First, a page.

Our laboratory assays demonstrate that, in complexity-free habitats, newly-hatched medaka larvae are exposed to strong cannibalism from both their parents but also from their earlier-born brothers and sisters. Hence, increased newborn survival in more complex habitats most likely resulted from a relaxed cannibalism, which drove the observed relaxed negative density-dependence of the stock-recruitment relationship. In perfect line with both experimental work (Dionne 1985) and theoretical models (Claessen *et al*. 2000), our results further show that a relaxed cannibalism in more complex habitats increased the strength of intraspecific competition for food (see above). The strong positive density-dependence in age-1+ survival probability in pond medaka populations may thus be explained by cannibalism which, through relaxing competition for food in which age-0+ dominate, allowed age-1+ medaka to indirectly limit their competitive exclusion and to increase their own survival probability.

While in experimental ponds in France cannibalism allow medaka to survive to age 2+ and then to contribute to two reproduce bouts in their life (this study, Bouffet-Halle et al. 2021), in the wild in Japan juvenile medaka exclude all age-1+ parents in exploitative competition for food, resulting in semelparous medaka populations (Terao 1985, Edeline *et al*. 2016). Two separate and non mutually-exclusive mechanisms may explain the dominance of age-0+ medaka in the wild in Japan. First, wild habitats are probably more structurally complex than the most complex ponds in our experiments. In particular, wild habitats often harbour shallow areas, which provide juvenile fish with absolute predation refuges (Radinger *et al*. 2023), but which were absent from the most complex ponds in our experiments. Second, summer temperatures are often higher in Japan than in France. Yet, metabolic gains under higher temperatures are larger for small-bodied fish, which thus have a competitive advantage under warm conditions (Vasseur & McCann 2005, Ohlberger *et al*. 2011, Edeline *et al*. 2013, 2016).

If the higher complexity of wild habitats explains the dominance of age-0+ medaka in the wild, then we could expect a hump-shaped habitat complexity-productivity relationship in medaka populations, with a shift along an increasing habitat-complexity gradient from a cannibal-mediated, age-1+ dominance at low complexity to an exploitative competition-mediated, age-0+ dominance at high complexity, resulting in maximal age-class coexistence and population productivity at intermediate complexity levels where the asymmetry in dominance is most relaxed. Maximal diversity and productivity at intermediate levels of habitat structural complexity is indeed observed in complex, multispecies communities (Crowder & Cooper 1982, Rogers *et al*. 2018), supporting the contention that complexity-diversity and complexity-productivity relationships measured at the community level may reflect processes acting at the population level.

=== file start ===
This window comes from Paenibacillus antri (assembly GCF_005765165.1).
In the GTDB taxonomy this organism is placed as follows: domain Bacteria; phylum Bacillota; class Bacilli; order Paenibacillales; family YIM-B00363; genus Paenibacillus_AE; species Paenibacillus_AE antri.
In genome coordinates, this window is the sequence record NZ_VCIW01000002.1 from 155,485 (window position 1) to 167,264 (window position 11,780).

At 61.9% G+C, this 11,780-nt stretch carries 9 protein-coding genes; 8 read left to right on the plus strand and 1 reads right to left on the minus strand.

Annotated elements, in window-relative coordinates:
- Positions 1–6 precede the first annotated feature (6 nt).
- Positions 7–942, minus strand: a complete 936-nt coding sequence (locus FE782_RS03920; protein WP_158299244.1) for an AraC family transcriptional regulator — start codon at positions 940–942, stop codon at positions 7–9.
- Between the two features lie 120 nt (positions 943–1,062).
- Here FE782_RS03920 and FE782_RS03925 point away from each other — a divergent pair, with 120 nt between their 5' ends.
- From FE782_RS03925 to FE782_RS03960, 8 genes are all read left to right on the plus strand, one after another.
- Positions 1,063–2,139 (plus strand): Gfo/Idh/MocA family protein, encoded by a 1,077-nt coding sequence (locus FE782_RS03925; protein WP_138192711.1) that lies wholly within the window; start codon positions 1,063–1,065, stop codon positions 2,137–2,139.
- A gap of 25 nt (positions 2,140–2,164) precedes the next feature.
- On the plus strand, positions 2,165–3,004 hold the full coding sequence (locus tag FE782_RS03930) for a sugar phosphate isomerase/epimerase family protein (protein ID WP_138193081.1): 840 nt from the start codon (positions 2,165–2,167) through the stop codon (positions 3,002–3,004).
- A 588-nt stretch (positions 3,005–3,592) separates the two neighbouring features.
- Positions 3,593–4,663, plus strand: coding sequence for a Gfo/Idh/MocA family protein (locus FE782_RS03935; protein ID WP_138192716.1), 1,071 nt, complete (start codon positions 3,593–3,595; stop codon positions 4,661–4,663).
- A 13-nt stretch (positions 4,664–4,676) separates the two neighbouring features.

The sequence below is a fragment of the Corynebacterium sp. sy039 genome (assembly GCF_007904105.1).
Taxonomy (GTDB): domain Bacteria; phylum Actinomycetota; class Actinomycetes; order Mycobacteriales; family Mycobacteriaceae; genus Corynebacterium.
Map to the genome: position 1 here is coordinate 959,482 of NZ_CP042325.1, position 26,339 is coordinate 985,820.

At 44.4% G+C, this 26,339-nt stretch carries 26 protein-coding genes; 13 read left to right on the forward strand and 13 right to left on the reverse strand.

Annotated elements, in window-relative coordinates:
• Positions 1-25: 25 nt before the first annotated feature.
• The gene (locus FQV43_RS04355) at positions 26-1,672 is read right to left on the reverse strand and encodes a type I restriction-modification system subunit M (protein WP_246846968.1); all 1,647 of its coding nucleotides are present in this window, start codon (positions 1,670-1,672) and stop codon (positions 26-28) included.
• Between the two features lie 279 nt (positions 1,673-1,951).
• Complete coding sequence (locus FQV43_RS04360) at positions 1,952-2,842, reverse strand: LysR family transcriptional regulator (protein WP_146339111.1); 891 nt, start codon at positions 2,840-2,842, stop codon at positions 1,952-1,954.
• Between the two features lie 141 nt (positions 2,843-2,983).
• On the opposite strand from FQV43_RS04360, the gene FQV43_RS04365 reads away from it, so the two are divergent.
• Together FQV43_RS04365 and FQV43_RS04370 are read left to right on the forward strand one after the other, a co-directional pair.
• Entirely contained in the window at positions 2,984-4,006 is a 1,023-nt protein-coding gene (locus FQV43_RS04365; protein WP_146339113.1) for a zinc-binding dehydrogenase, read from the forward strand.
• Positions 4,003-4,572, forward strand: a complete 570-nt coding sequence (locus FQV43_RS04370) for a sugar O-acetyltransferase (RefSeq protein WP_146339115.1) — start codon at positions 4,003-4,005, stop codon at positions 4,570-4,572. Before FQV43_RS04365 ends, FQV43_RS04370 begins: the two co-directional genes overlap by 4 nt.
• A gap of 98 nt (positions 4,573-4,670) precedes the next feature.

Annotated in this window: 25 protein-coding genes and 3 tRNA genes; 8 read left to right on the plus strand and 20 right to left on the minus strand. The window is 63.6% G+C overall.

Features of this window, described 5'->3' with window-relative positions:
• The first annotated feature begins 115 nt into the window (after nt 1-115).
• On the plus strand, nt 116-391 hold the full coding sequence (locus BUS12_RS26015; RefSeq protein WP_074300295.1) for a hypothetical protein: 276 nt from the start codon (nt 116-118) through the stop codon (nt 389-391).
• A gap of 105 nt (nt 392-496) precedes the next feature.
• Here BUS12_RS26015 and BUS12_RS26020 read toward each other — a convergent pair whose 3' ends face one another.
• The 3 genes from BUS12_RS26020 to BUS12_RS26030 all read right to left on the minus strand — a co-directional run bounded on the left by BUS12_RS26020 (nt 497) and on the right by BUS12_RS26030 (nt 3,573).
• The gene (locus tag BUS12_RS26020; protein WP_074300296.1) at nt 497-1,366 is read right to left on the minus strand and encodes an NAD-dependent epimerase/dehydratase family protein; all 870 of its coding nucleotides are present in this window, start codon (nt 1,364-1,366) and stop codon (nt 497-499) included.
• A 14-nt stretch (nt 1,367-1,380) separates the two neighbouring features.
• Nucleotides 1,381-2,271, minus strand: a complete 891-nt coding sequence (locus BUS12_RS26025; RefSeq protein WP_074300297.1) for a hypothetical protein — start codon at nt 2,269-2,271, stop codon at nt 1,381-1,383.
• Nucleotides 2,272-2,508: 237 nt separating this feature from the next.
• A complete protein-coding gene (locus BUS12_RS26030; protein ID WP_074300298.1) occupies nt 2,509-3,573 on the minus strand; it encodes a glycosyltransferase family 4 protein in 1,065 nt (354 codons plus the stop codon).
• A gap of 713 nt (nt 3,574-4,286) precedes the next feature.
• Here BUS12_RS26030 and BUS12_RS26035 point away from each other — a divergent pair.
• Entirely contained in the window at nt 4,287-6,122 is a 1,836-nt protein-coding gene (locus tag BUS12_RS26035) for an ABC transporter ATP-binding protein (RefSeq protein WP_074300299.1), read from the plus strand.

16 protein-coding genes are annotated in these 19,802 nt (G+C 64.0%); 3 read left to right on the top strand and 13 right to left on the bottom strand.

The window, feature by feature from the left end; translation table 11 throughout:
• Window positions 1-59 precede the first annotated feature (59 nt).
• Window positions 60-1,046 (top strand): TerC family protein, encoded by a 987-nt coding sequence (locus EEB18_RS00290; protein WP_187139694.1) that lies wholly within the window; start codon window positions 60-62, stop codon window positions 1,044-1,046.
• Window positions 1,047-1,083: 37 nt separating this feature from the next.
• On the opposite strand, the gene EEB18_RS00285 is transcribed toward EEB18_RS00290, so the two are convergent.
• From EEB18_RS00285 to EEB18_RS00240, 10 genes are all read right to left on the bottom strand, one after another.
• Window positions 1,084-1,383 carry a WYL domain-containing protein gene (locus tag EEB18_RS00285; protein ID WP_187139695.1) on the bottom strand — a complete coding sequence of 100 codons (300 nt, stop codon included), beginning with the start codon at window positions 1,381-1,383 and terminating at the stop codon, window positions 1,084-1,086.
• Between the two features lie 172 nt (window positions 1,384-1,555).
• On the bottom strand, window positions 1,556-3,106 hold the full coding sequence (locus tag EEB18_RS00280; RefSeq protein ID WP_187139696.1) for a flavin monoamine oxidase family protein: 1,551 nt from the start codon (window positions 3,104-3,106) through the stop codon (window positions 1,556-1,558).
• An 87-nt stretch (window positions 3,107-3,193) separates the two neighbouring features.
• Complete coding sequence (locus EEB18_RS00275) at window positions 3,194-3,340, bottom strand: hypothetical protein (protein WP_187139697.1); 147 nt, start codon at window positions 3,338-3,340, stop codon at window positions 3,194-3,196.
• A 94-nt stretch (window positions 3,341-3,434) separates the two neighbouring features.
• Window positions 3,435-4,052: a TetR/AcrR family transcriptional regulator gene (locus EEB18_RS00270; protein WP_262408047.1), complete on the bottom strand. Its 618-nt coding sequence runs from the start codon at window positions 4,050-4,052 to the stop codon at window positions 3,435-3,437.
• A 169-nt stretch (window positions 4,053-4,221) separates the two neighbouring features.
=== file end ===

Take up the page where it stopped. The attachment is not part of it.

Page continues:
Size-dependent cannibalism is a very common form of interaction in the animal kingdom (Fox 1975, Polis 1981, C. Smith & Reay 1991), and we thus expect habitat complexity to enhance age-class coexistence and population growth rate across a broad taxonomic range. Around the globe, habitat structural complexity in natural habitats is often provided by sessile organisms such as plants or corals. These “ecosystem engineers” become increasingly threatened by anthropogenic perturbations such as deforestation, eutrophication, bottom trawling and dredging, or by marine trophic cascades or ocean acidification, thus making biodiversity loss convergent with a global habitat simplification. Ample evidence demonstrates that such habitat simplification may entail a cascade of species extinctions in multispecies communities. Our study further suggests that, within the surviving species, increased dominance of large-bodied individuals may also reduce juvenile survival, and ultimately impair population productivity and long-term persistence. These results call for strong actions to preserve or restore habitat structural complexity, not only to increase taxonomic diversity, but also to enhance productivity of exploited populations, and to improve the conservation status of endangered populations.